A business should be sustainable even if the source of the advice disappears. Meaning, when Empower went tits-up, no one was carrying on with their business model.
How could they? The business model was to sell Empower. That was what all the affiliate marketing revolved around. Just like it does every MLM.
So a lot of people, lost a lot of money, because all those four figure priced products they purchased with the intention of selling on…? They vanished in the same puff of smoke.
How about trying something that does actually sell more than just itself, then? That actually tells you how to make money from more than just marketing the brand.
For that I’d recommend going to Wealthy Affiliate. Its focus is on creating an affiliate business that sells products, not the training.
It doesn’t cost $$$$$ either, and there are no up-sells. Imagine that. Novel, if you’ve ever experienced a MLM.
Read my review here.
Don’t take my word for it though, have a look for yourself. It’s free to join, none of that “credit card required for verification” bullshit, and you get a week’s worth of full membership to give you time to look around and check the place out, see if it’s for you. After that, your membership reverts to the free level.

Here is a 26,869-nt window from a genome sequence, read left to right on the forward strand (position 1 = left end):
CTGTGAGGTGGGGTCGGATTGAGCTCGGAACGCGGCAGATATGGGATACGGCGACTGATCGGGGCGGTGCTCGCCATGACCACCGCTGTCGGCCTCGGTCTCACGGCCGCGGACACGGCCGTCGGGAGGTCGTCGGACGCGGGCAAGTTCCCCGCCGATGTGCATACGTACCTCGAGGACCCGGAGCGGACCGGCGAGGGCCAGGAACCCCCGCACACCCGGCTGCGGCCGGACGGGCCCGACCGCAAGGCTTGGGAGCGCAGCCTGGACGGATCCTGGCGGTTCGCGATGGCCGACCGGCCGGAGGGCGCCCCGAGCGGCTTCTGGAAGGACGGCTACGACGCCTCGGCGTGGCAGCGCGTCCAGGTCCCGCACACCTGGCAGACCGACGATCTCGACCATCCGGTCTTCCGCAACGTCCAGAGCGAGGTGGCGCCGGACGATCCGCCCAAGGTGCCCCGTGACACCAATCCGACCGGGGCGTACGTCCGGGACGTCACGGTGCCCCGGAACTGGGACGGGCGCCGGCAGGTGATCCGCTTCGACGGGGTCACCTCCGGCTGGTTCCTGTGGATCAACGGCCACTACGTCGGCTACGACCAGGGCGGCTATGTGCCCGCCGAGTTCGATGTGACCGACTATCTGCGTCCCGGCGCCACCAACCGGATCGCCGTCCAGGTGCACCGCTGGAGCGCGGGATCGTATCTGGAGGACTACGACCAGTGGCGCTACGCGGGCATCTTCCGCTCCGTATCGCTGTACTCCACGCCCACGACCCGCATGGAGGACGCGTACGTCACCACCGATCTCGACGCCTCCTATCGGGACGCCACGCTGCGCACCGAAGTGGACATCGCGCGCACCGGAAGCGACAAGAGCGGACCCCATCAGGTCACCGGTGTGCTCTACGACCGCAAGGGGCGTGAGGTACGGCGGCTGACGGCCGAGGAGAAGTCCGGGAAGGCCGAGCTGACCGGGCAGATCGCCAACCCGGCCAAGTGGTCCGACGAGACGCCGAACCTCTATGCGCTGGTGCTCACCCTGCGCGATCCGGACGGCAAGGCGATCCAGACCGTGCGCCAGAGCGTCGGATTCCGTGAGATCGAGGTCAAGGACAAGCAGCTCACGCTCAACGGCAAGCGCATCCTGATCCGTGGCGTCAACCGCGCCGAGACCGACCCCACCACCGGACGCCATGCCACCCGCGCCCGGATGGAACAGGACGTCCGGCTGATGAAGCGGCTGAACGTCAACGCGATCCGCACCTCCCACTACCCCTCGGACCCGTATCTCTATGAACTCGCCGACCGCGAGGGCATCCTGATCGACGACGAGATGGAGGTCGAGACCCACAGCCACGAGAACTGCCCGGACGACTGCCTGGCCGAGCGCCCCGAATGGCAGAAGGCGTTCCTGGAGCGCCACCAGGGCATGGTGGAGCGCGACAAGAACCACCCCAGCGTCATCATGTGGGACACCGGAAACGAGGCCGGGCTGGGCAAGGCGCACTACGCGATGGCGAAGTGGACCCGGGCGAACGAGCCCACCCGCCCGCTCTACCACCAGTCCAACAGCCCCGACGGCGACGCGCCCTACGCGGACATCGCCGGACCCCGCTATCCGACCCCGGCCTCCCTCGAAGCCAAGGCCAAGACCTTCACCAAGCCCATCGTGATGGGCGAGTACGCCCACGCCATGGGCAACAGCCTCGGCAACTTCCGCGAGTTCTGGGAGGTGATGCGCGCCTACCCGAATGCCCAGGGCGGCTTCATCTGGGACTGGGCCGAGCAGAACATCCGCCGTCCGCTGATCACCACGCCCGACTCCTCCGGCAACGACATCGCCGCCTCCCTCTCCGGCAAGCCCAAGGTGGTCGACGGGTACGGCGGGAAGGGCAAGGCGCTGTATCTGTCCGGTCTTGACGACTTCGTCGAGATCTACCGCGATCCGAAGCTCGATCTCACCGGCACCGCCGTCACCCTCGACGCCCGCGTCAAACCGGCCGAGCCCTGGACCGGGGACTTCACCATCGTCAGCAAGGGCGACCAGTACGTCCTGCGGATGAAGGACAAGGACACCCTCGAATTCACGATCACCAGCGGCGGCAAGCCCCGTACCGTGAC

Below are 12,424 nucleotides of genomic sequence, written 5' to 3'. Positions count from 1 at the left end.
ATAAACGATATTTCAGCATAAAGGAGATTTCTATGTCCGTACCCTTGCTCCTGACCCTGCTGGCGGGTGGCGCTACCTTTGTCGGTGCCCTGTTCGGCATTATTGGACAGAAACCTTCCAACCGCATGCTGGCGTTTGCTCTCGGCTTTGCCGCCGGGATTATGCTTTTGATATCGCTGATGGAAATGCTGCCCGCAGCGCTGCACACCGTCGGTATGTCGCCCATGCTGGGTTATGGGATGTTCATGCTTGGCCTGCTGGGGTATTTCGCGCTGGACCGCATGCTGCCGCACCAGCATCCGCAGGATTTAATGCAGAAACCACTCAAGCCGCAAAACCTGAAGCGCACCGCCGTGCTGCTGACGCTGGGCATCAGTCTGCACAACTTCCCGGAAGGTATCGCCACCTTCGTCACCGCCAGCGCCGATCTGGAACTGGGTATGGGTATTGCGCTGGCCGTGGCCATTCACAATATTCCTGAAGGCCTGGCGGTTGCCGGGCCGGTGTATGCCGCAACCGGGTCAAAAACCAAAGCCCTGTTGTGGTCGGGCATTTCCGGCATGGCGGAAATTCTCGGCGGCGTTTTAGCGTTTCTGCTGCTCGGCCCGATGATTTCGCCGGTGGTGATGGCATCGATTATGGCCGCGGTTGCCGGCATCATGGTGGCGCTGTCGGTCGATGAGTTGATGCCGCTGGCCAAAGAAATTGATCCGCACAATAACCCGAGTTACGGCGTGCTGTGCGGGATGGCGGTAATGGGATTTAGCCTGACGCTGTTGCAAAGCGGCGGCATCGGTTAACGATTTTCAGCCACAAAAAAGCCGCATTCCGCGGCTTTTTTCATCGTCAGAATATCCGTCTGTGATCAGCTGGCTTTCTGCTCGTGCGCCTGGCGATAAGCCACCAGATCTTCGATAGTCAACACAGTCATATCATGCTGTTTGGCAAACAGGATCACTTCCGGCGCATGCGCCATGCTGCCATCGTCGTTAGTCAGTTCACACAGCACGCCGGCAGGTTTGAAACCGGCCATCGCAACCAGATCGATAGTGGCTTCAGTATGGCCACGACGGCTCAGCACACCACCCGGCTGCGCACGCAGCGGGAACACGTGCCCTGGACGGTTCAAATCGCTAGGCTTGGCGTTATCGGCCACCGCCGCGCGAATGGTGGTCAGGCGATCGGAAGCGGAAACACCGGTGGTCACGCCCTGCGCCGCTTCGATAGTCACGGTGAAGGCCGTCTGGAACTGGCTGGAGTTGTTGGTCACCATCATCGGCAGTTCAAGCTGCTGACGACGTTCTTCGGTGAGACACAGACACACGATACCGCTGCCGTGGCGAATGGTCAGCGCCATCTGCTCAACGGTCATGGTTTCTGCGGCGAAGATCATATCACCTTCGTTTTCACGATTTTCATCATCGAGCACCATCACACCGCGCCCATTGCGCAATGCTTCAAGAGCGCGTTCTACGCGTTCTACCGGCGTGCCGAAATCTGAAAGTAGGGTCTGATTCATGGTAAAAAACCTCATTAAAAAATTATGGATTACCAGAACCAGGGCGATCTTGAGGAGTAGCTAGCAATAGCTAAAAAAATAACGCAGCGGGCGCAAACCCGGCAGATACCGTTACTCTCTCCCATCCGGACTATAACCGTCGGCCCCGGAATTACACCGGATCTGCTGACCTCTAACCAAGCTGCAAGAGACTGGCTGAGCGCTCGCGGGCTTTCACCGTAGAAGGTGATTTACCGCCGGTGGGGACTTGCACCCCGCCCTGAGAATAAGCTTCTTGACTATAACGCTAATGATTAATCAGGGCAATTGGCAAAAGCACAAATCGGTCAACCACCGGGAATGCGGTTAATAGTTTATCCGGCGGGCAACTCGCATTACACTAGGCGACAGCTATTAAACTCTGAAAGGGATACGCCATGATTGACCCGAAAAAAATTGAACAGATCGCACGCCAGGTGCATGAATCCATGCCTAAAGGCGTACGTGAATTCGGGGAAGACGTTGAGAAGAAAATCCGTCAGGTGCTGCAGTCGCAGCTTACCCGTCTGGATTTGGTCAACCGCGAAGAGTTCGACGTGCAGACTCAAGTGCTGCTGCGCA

Don’t get sucked into something that will suck you dry and relies on you sucking in others. That’s just being a marketing vampire, with as much interest in people as Count Dracula had.
Do something for yourself, that also benefits others, and won’t cost you the down payment on a house.
If you’ve got patience and don’t expect to be a millionaire by next Tuesday, it’s possible to generate income from the Web, and still be able to look yourself in the mirror.
And not lose all your friends and family by trying to get them to signup to the “great opportunity” that’s done nothing for you.
Wealthy Affiliate, have a look, and if nah, then no harm done and hasn’t cost you a penny.
That there is a green flag in my book.
Recommended further reading:
A classic from an actual millionaire:
Crack the Code to Wealth and Live Rich for a Lifetime!
by M. J. DeMarco